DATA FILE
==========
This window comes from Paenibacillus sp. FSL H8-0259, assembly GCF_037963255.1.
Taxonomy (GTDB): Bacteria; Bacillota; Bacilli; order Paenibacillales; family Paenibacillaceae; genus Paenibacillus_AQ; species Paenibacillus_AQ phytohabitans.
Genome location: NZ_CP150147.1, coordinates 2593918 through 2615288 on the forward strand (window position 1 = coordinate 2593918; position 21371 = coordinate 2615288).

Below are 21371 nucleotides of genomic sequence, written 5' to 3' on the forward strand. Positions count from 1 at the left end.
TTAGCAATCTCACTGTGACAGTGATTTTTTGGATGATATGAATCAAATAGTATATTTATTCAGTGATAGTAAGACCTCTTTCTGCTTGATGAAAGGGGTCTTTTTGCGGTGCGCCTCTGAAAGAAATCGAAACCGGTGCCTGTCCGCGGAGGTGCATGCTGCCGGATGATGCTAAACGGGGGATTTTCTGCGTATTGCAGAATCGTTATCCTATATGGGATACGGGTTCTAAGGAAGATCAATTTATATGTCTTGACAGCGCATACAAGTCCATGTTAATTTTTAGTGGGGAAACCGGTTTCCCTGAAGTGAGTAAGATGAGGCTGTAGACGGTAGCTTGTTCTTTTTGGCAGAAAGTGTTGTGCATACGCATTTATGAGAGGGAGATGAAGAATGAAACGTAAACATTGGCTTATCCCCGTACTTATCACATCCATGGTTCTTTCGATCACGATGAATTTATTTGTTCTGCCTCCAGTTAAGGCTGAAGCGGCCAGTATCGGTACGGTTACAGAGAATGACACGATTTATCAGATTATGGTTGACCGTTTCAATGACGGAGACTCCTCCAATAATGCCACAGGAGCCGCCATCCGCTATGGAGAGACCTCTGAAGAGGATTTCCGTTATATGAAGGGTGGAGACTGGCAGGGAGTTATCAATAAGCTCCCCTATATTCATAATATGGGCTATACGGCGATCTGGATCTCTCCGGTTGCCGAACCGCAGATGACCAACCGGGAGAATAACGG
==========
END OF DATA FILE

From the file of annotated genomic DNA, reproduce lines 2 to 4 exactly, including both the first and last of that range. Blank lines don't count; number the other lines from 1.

Taxonomy (GTDB): Bacteria; Bacillota; Bacilli; order Paenibacillales; family Paenibacillaceae; genus Paenibacillus_AQ; species Paenibacillus_AQ phytohabitans.
Genome location: NZ_CP150147.1, coordinates 2593918 through 2615288 on the forward strand (window position 1 = coordinate 2593918; position 21371 = coordinate 2615288).

Below are 21371 nucleotides of genomic sequence, written 5' to 3' on the forward strand. Positions count from 1 at the left end.